Unspoilt Views of Cathedral Rocks National Park

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The view from the top of Cathedral Rocks is pretty awe-inspiring! Here’s everything you need to know about wandering amongst prehistoric rock formations in Cathedral Rock National Park.


  • Spectacular 360° views
  • No safety rails to spoil views
  • Plenty of off-trail nooks and crannies to discover

Exploring Cathedral Rock National Park

Early in July my family and I decided to go on a camping trip to Cathedral Rock National Park in NSW. We turned off Waterfall Way and began driving through a mixture of bushland and farmland. The large boulder silhouettes shaped the horizon making it hard to hide our excitement.

A Maze Of Balancing Boulders // Cathedral Rock National Park (NSW) Luke Mallinson, opening, hiker, red beanie, framed view, trees,

Barokee Campground

We set up our campsite at and began to make plans for the following day’s adventure. My sister and I decided on an early morning start to watch the sunrise from the top. The other boys opted for a sleep-in.

The day started early with a 4:30 am wake up as the sound of my alarm cut through the cold morning air. We were camping in the Barokee Campground which lies in Cathedral Rock National Park, around an hour hike from the top of the boulders of Cathedral Rock.

liam hardy, woolpack rocks, cathedral rocks national park, boulders, sunset, water, lens flare

The Cathedral Rocks Track

With a quick breakfast filling our bellies, we packed a few snacks, filled our water bottles and then set out up the Cathedral Rocks Track in the pitch black. Using the lights of our phones to light the way we began the hike to the top with our fingers crossed for a spectacular sunrise.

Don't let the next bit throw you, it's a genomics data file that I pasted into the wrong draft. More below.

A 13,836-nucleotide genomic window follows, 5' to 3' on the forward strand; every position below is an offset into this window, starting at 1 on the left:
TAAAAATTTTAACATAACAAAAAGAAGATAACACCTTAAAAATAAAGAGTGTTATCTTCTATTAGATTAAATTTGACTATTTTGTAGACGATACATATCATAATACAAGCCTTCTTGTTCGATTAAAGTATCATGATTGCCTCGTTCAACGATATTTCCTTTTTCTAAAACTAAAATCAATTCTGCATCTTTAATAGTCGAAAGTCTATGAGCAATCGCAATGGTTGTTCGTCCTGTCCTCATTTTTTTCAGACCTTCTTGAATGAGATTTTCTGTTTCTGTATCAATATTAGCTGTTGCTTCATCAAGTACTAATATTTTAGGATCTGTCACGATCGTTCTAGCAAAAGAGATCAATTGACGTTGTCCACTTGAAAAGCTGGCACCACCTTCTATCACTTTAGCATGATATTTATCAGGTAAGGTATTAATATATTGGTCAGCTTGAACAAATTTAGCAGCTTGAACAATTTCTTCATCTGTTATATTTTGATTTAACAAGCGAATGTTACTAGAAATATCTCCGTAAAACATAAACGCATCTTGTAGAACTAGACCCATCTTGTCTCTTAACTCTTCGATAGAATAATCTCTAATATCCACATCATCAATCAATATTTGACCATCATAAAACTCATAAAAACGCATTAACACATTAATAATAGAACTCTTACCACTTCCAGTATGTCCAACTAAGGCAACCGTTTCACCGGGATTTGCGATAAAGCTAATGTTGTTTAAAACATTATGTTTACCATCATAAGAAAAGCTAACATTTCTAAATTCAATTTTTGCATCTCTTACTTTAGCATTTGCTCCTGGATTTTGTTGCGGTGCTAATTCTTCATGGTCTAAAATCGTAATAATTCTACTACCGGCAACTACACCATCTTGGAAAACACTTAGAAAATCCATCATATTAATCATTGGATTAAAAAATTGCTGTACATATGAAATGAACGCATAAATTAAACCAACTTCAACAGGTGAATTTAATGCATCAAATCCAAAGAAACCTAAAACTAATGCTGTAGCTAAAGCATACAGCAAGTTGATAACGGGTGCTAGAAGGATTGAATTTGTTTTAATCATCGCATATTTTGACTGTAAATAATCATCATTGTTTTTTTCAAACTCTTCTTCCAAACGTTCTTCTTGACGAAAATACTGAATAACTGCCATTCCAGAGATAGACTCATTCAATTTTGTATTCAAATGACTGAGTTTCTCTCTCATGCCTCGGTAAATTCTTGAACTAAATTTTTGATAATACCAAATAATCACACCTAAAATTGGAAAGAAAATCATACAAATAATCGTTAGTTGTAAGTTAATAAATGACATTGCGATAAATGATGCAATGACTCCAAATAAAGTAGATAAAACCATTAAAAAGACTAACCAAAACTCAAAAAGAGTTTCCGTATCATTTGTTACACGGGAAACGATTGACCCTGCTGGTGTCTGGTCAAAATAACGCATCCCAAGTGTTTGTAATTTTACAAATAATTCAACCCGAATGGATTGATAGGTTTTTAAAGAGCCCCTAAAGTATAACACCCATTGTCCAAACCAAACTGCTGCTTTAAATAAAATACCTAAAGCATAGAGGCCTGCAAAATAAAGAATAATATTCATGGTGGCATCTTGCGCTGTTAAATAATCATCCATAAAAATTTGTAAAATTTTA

It was so cold that you could see our breath in the torchlight.

The majority of the walk was rather easy going with not too much elevation until the very end. By the time we’d reached the summit turnoff, there was enough light to see without our torches. The next 400m we were clambering over boulders and through crevices until we reached the top. This part of the walk gives you a real sense of exploring with a great reward at the end.

The Summit

We climbed the final chains up onto the largest boulder and were blown away – both figuratively and literally. The view was even better than I had imagined and the wind was so strong that we were nearly blown off the top.

We pulled our beanies down tight and found a little nook in the rock out of the wind to watch the sunrise.

From the very top, we were spoilt with 360° views. I couldn’t put the camera down as the colours were too amazing. We eventually decided to explore the rest of the boulder after posing for a few (hundred) selfies.

We explored the area for around another hour, climbing over, under, and through the huge pile of boulders that lay before us, before beginning the walk back to the campsite for lunch.

A Maze Of Balancing Boulders // Cathedral Rock National Park (NSW) Luke Mallinson, sitting, horizon, view, hiker, rocks, sunrise

Making The Return

The return walk from Cathedral Rocks followed along stunning bushland. The track looked totally different in the sunlight as it wound back down the hill around smaller piles of mossy boulders and lush green ferns. Our bellies began grumbling as the last views of the sleeping giant disappeared from sight.

The rock formations were made when molten rock was forced into cracks deep within the earth’s crust by the Ebor Volcano. Eventually, the earth’s crust was slowly weathered away leaving the large granite boulders balancing on top of each other as they can be seen today.

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